In my opinion, writing in your target language is just as important as speaking it. Obviously different people have different goals when it comes to language learning but if you are like me, you want to learn as much as you possibly can. Learning to write helps your vocabulary, sentence structuring abilities, and facilitates the learning curve of pronunciation.
So what are you going to write about? It can be anything. Anything from rewriting learned sentences from old grammar exercises to keeping a personal journal of current happenings in your life. The most important thing I feel that I need to clarify for our 21st century lives is the fact that you literally need to write by hand. Typing (at least for me) doesn’t have the same effect as taking the time to write something out by hand.
Taking the time to learn how a language is written will strengthen many aspects of your knowledge. For example, have you ever tried to speak a new word aloud and had trouble getting it right? How exactly do you pronounce la aula, el perro, or trabajabais? Writing brings you a higher level of understanding within your new alphabet. For example, if you don’t know that you need to roll your r’s for perro and not for pero (which means: but), you will come across a few difficulties trying to be understood. This also helps you feel more confident in speaking words with written accent marks. If you know that a word contains an accent mark and also know where it is, you should have no hesitation when trying to speak. It’s all about the rhythm.
There are a handful of things you can write about in a way that is beneficial to your learning. Again, like with anything you try to learn, you need to be realistic with where you are at with your language. Although I have not personally tried this, I’ve heard that even simply writing down new vocabulary on post-it notes or flash cards goes along way. The only reason I never sprung for this was because I didn’t feel like carrying around flash cards and post-it’s etc. everywhere I went. For some people, flash cards are the only way to go!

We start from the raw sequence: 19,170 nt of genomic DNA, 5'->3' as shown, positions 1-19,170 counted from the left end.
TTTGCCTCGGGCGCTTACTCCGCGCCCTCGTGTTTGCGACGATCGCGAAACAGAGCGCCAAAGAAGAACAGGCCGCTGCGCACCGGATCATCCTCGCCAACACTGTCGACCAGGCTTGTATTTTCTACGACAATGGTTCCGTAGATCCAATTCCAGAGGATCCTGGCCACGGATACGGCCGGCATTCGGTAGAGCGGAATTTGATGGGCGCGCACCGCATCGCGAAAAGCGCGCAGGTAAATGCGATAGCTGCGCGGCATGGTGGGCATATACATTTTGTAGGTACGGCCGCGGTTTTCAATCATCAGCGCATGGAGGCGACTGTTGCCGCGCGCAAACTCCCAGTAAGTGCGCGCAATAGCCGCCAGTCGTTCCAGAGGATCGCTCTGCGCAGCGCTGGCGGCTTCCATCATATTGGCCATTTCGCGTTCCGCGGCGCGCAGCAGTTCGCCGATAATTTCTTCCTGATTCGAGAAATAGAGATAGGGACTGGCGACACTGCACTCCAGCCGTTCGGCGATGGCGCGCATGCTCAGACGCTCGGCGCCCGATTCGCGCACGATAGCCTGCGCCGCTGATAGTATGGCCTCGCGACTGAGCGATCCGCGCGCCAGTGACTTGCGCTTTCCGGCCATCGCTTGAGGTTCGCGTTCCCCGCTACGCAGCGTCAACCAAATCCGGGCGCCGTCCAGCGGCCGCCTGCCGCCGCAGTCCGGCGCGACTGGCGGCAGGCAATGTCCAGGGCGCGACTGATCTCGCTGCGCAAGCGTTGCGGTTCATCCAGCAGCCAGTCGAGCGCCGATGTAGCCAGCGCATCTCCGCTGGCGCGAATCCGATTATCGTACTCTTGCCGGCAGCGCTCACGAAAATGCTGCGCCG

>Try starting simple. Grab a notebook or journal and maybe when you wake up you can practice your future tense and write a little bit about what you will do during the day. In the evening after your day, do the opposite and work your past tense to explain what you have recently done. I think that this method is more popular because it also gives you the chance to write out a funny story that happened to you or a problem you might have encountered. More options for more language.
Those methods have all been tried before and they are certainly not my own ideas, but they do work. One idea of my own I’d like to suggest is to write about your dreams. This has not only forced me to think of new ways to express myself, but dreams are fascinating. Wait until you start dreaming in your new language! Write down everything you remember. Maybe you can decipher an entire story or maybe you can only describe a place or recall something that someone said to you. Go for it!
I still practice these from time to time as I have honestly only been learning Spanish for about a year and a half now. Although I feel as if I am fluent and have minimal problems with comprehension and speaking, there is ALWAYS room for improvement. Heck, I’m sure even this English I’m writing now isn’t perfect, ya know? That’s one of the beauties I’ve fallen in love with in learning a new language as an adult: you can always improve. It’s humbling and we all need that from time to time as we float in and out of our comfort zones. Thanks for reading and I hope this has been of some use to you all.